Defenders of the specialness of sex may argue that sex is only legitimate when done between people who love each other. In other words, sex is only ethically admissible when done to fulfill the higher goals of fulfilling the obligations or marriage or establishing emotional intimacy.
However, as I argued in a my previous article Is Sex Sacred?, this would make masturbation and casual sex unethical. However, most people in the Western world are past that repressive stage. Or, at least, past the stage in which they accept that the State dictates what happens in our bedroom.
Another argument is that it is money, when traded for sex, what sullies the woman. This is a favorite of anti-capitalist radical feminists, who like to view prostitution as another sin of capitalism. However, money is good when we get it as pay for our labor, or when we sell things, or when we inherit it. Why is it suddenly bad when one gets it in exchange for sex?
Sex is not bad, even when it’s casual. Money is not bad. There is no logical reason why trading sex for money should be bad. What makes it so it’s just the remains of religious dogmas that were widely used to repress women and keep them disempowered and poor.
Does prostitution maintain the patriarchy?
This is an argument often used by radical feminists. It goes like this: women have been sexually exploited by men through the centuries, so any sexual act between men and women has to be examined for signs of this exploitation. The examiners should not be the people having sex, but the radical feminists themselves, or the State acting in their name.
But, by doing so, the radical feminists or the State breach the consent, the right to intimacy, and the personal autonomy of the people having sex. This is an injustice similar to prohibiting sodomy, gay sex or any other consensual sex act.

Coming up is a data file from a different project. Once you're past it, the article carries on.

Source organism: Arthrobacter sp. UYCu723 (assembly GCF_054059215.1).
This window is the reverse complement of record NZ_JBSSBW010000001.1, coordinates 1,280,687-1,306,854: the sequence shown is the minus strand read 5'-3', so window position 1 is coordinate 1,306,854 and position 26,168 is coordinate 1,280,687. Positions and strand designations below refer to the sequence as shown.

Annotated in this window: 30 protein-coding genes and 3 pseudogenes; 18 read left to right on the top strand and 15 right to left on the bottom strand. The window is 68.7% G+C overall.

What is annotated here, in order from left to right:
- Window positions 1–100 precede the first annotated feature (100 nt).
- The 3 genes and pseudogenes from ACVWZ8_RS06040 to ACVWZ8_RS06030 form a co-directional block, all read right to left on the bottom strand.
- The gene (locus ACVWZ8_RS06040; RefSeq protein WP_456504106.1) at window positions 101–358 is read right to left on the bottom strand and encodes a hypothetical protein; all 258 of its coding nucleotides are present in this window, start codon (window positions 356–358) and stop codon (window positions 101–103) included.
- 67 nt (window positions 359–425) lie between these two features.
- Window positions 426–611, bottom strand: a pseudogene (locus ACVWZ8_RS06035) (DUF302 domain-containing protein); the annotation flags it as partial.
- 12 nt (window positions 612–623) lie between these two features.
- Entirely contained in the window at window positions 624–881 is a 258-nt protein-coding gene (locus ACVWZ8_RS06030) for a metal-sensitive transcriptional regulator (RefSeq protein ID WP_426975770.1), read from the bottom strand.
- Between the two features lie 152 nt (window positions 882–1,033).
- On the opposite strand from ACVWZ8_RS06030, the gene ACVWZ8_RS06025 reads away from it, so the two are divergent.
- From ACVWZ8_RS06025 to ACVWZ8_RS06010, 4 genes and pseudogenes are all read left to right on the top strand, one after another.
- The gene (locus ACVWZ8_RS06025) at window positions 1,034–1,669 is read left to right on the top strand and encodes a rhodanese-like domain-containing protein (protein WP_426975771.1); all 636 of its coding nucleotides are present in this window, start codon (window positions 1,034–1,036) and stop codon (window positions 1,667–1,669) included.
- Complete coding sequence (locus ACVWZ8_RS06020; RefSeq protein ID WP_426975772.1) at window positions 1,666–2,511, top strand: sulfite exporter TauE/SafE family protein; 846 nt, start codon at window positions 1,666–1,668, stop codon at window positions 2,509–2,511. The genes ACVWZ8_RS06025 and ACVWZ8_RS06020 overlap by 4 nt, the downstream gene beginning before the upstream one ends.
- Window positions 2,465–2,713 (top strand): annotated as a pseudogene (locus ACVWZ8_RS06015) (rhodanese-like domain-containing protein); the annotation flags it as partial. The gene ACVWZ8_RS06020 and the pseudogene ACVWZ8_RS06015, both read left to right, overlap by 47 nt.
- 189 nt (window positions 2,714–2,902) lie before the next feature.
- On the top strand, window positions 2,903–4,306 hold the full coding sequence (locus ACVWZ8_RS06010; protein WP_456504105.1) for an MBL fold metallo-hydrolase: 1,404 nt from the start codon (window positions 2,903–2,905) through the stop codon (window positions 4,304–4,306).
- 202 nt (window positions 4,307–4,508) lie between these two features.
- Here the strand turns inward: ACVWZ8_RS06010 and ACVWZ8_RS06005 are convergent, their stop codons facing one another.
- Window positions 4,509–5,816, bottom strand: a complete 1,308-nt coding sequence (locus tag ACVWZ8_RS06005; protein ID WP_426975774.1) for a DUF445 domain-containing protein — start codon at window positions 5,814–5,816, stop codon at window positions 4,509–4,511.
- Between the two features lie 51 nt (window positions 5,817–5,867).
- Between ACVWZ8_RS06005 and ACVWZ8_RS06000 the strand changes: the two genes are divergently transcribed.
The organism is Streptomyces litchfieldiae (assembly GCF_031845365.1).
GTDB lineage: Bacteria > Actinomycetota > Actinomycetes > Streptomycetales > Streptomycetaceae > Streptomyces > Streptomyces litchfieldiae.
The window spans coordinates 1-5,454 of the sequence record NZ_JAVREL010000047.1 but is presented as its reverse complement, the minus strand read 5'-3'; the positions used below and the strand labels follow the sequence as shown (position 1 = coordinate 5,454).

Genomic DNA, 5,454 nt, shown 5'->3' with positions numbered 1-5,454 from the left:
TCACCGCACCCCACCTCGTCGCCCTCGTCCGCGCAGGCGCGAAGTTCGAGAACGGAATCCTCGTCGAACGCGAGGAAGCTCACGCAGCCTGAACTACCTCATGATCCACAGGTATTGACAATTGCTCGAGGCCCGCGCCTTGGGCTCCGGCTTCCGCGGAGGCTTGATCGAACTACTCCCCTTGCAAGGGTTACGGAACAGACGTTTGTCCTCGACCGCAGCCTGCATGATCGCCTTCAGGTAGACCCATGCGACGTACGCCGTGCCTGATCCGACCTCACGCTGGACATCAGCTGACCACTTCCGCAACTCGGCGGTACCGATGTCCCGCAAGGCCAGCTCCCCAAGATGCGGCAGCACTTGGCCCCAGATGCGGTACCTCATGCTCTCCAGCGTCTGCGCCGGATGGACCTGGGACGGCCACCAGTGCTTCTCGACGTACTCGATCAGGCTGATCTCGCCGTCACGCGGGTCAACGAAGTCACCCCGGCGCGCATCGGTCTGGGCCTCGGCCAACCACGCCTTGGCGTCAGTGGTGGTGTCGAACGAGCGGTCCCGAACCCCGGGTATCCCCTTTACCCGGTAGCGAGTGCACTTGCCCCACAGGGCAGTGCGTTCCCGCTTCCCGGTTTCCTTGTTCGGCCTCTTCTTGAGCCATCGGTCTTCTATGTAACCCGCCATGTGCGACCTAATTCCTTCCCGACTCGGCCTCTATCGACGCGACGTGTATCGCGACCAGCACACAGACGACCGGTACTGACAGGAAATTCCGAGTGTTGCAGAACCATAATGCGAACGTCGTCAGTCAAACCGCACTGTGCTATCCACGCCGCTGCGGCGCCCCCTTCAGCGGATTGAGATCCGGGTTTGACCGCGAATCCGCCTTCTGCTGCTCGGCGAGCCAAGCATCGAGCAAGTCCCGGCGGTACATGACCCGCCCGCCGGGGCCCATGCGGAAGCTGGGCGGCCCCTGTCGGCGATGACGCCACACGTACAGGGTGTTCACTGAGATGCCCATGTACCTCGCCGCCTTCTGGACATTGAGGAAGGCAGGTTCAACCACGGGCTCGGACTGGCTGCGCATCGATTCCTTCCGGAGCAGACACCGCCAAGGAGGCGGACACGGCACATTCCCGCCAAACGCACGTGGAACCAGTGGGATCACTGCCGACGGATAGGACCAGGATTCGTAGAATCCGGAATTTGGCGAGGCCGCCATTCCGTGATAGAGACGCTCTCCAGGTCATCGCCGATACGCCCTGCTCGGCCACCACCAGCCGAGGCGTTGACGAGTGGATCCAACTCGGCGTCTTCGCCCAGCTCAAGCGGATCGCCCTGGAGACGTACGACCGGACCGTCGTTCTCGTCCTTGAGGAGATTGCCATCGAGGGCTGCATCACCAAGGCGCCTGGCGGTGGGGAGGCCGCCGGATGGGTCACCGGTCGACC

Why should exchanging sex for money be an act of exploitation? How is this different from any other transaction of service for money? The only argument to justify this would have to resort to sex being special or sacred.
Sex cannot be exchanged for money, they argue. Why? Because there is something about sex that makes it different from other human activity. Unlike anything else we do, it cannot be done to earn a wage. So we are back to the “sex is sacred” argument.
The patriarchal system in which women are always the providers of sex and, therefore, the sex workers, is starting to break down. As women become empowered, men are increasingly performing sex work as strippers, as porn models and even as gigolos or male prostitutes.
In fact, the idea that sex can soil women, but not men, is at the core of the patriarchy.
In a sex-positive culture in which sex is divested of its magical qualities as guarantor of personal purity, sex work is just one more manifestation of our increased personal freedom. Prohibiting any consensual sex act should be seen as an intrusion of the State in our intimate lives.
Copyright 2022 Hermes Solenzol.